There is nothing more frustrating than a slow broadband connection. Sometimes it seems that whichever broadband provider we opt for, however much we pay, we don’t ever seem to have a smooth connection or a speed that matches those advertised.
Whilst it’s often the case that your supplier is not providing the speeds advertised, something Ofcom are looking into at this very moment, there are other things you can do to get the best out of your connection.
1. Router positioning
Whilst it may appear that just plugging in your router and connecting is the way to go, you should take your time and try the router at various locations in your home or work before settling on a permanent position.
If it’s a wireless router, then avoid any obstacles such as placing it next to large pieces of furniture or close to thick walls. Signals will also bounce of mirrors, so if possible, have some free space around your router and the chances are you will have a better signal.
If it is a wired router then it may be wise to look at what devices are using the internet and looking for a central location. The less wire you have between your router and your PC, the stronger the signal and you’ll experience less degradation.
2. Install free anti-virus protection
Anti-virus protection will stop threats to your computer that will slow down your internet connection dramatically.
AVG have an excellent free anti-virus that comes highly recommended. AVG free isn’t as intrusive as some commercial versions and will give adequate protection to ensure you don’t get malware infections, which will significantly slow down your net speed.
3. Stop programs running in the background
One of the main causes of slow broadband is programs running that are not required. Many programs that you have downloaded or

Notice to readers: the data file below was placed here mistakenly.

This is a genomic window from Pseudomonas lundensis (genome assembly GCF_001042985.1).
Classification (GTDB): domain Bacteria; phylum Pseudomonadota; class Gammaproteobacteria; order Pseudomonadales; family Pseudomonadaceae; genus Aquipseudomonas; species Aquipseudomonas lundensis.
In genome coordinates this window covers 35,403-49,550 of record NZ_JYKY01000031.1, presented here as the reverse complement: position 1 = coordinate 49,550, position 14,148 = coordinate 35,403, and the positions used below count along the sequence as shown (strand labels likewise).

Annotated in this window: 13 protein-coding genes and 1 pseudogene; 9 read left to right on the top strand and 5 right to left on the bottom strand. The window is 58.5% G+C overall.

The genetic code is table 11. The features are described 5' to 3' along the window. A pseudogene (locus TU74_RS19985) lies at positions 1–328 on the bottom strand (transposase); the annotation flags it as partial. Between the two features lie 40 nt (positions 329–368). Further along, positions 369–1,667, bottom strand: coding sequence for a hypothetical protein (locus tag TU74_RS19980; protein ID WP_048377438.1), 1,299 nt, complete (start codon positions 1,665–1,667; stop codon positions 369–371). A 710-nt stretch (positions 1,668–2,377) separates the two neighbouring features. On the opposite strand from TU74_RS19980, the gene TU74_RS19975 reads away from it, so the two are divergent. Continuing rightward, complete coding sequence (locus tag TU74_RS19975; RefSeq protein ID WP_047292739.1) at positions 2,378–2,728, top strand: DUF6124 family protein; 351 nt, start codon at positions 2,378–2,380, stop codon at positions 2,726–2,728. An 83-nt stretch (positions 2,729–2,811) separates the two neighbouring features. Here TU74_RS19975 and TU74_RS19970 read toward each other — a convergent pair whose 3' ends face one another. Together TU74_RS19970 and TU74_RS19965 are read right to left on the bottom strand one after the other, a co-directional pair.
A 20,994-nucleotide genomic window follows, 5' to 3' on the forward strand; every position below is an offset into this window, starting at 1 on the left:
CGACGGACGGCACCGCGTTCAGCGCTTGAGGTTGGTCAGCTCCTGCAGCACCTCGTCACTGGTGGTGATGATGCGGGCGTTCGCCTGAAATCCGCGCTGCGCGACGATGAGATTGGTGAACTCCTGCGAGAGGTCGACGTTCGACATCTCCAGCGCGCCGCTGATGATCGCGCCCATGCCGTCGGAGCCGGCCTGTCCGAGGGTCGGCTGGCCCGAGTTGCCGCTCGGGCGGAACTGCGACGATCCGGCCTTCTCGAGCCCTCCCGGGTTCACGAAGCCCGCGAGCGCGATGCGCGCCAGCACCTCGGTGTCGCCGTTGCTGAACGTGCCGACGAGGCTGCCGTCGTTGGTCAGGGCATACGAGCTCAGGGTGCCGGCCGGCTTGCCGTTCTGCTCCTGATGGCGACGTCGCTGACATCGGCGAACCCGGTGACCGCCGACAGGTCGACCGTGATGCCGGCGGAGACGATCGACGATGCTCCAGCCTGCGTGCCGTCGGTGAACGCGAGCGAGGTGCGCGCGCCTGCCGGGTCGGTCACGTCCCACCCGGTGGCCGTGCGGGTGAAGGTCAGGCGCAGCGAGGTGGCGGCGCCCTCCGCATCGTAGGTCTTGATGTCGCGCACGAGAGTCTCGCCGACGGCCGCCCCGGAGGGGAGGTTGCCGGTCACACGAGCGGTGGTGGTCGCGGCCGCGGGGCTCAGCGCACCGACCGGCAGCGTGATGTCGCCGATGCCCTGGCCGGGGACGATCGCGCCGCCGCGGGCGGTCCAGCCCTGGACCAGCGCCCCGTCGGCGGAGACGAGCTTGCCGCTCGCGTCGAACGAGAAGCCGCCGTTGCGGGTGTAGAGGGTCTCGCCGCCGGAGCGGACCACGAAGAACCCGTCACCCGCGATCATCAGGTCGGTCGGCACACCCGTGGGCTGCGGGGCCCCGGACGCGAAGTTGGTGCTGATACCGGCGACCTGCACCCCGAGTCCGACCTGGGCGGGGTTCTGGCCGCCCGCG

installed will run even when you are not using them. When your computer starts often it will automatically start running programs in the background. So you will want to remove these from the start up.
The below steps will work for any version of Windows but you need to be absolutely sure you’re not disabling vital system components – only untick the elements that you’re sure are connected to a program such as MS Office, Adobe Reader, BBC iPlayer etc. If you’re not sure then Google the start-up program to ensure that it’s connected to a program that you don’t need running.
- Click on the Windows icon to the left bottom of your PC
- Type in “msconfig” (without speech marks) and hit enter
- A box will appear with several tabs across the top – choose ‘Startup’
As you can see, a list of all the programs which load at start-up are listed in here; leave anything to do with your system (such as the Toshiba info in the screen shot shown on the screen-shot below).
As you can see from the second screen shot, I have unticked programs that don’t need to be running in the background to enable my system to run faster. Most programs add themselves to startup by default, so often there is a lot of stuff running that you don’t need until you actually want to launch the program manually – untick these.
Essentially, the above will enhance your computer’s performance and ensure that your browsing experience is optimised as well. Once again be VERY careful what you untick and leave anything that looks system or anti-virus alone.
About the author: Kerry Butters contributes on behalf of Broadband Genie, the UK’s leading consumer comparison website for the best broadband deals.
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